^*IUdT!"^nr akdtar^sdf Tbh., nww., one hundred and 
one. Exam., Podm., ch. 299, 4, W^TT ^fw lit ^d 
^^, 1^ ^WHT-^ W ^^, Lumps of sugar which 
were {broken) in pieces {were given) with one 
hundred and one dishes of bari (a kind of dish made 

of pulse)* 

[SJfcr. TliPt^'r^inf, Pr. ^WtuT^, Ap. Pr. 

^flhinr^ akobidj Ts., adf. com. gen., {subst. f ^w\fk^ 
akdbidd)f ignorant, unlearned, unskilled. Exam.i 



85 



40 



46 



60 



Bdm.^ Sd,f ch. 123, I, n^^ ^Hitfir^ ^^ ^Wpft, 
Ignorant, unlearned, and blind reprobates. 

ISkr. wttfk^. ; as above possibly in all Qds."] 

^Bf^FTT akdrj {poet ^^XT akdrd ), Tbh., subst. m., 
^ bribe ; hence •the coaxing of a cow or buffalo, 
which has lost its calf, to eat grain ( Ell. vol. H, 
p. 213); Hhe refreshment which a labourer eats 
in the intervals of work in the open field, {Ell. 
II, 213). Phr.; ^*rT ^arw, to take a bribe. Exam., 
^Oit., m. 3, 2 «r^ ^if^f ^ ^weY^ tt% ^pr ^rf^ 
iPr^ipw, wfir f^rrf^ ^ ^|i^w ^^rPmrrt, The 

thief (i,e. the spreading curls on Rdm^s head which 
approach his face, and which are likened to snakes bent 
on stealing the nectar of his moon-like face) is exceed- 
ingly afraid on seeing the beauty of the pair of 
bright, peacock-like earrings {alluding to the tra^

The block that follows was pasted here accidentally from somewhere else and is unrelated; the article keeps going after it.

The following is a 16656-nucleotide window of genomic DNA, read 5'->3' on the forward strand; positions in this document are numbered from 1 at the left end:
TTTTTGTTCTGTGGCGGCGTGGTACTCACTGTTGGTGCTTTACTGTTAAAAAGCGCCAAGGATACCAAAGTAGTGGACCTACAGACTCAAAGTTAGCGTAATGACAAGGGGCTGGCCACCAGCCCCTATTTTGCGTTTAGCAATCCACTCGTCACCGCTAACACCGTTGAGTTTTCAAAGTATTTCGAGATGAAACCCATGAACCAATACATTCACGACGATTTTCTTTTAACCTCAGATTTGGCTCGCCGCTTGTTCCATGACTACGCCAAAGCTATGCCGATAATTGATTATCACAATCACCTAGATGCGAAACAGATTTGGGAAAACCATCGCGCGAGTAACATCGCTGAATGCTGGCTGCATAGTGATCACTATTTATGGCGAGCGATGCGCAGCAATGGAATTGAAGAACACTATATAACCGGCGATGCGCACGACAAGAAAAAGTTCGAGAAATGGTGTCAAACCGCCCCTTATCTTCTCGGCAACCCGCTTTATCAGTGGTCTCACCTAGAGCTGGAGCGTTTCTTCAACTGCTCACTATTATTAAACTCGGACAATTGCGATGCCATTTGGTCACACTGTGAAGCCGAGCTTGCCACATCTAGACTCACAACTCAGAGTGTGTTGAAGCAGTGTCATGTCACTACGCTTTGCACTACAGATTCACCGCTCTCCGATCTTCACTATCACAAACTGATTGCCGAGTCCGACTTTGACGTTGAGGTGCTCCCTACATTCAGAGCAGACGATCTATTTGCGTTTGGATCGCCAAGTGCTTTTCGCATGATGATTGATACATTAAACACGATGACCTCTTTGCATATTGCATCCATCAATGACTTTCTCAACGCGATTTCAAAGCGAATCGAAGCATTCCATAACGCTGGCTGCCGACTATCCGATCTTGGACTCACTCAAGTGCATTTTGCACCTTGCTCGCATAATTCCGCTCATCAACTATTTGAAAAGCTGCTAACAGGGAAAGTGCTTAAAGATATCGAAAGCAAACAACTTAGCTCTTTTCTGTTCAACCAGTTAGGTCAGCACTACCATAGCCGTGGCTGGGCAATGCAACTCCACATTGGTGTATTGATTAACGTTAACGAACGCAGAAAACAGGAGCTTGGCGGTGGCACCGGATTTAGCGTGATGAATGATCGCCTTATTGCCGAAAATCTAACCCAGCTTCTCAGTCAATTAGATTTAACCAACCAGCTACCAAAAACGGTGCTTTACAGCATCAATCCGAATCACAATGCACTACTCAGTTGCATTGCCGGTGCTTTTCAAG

ditional enmity of the peafowl towards a snake) Which 
{the face of Rdm) being as it were afraid, has put 
on {by way of) giving a bribe ; 8udh.j 37, ^ffii^ 

k1^ t ^'^[Tinr, mtiTf Trftw ^irftrH «fK l wr^ t% 
•11^* ^imr^ ^^ % i^t^ ITT ^^ I i[i wnft ^(^ 

"^[^ ^ ^ % ^(Vn ^^, Thy bodice is like a 
court, thy full bosom like a tyrannous magistrate; 
mine eyes, overcome by covetousness, were unjustly 
kept in bonds {before them)^ like a thief; but, 
beloved, they got free by offering the bribe of 
my life to thy soul {which was) the magistrate's 
clerk ; Padm.^ ch. 671, 2, «IT ^«^T if^ ^* T Kiq;, 
in^iT %T ftTT^fr ^iT^, Where bribes {occur) there 
is no good government ; they ruin the actions of the 
king : tJ., ch. 670, 2, ^m ^TW 15^ ^f ^ vtn, ft^r^ 
^^ ^TT ^rf^ ^r, The G^rfi gave ten Iskhs of 
rupees as a bribe, and, falling at his {i.e. Pat^na^s) 
feet, made supplication. 

[^ Perhaps from 8kr. ^wft^:, Pd. ^rwt^, Jp. Pr. 
{ with pleon. suf. V, Hem. iv, 429) *^nKNwt, whence 
{contr. and with change ofwtox and qf ^ to ^) 
Od. ^(^K> H. as B. Apparently wanting in the 
other Qds.1 

%^(\K\ Skdrd, Tbh., subst m., the name of various 
implements which have the form of a hook or are 
furnished with a hook; thus *(5. Mth.-Bg.) the 
hooks of a harrow by which it is attached to the traces 
iOrs. § 32 ) ; * {ib.) the piece of bamboo tied on behind 
the main beam ('imir) »» ^he rear of a country-cart 
and forming its tail ( Ors. § 172 ) ; f ( ib, ) = ^jffXT 
Skurdj in some of its fourth series of meanings ( Ors. 
§§376,412). 

[A bye-form of'^lifKt, q.v.f with the provincialism 
of changing ^ uto^ (cf •^hPtfT for "4^^) ; O. 



^wW 



akdl 



^IRRtW «*5/ (1), {sir. /. w^ftm akdld)^ Tbti., subst m., 
a plant {Alangium hexapetalum or decapetalum^ Wat) 
the oil of the fruit of which is Bupposed to be iiBeful 
in enchajitments. ( The nut^ however ^ is said to be very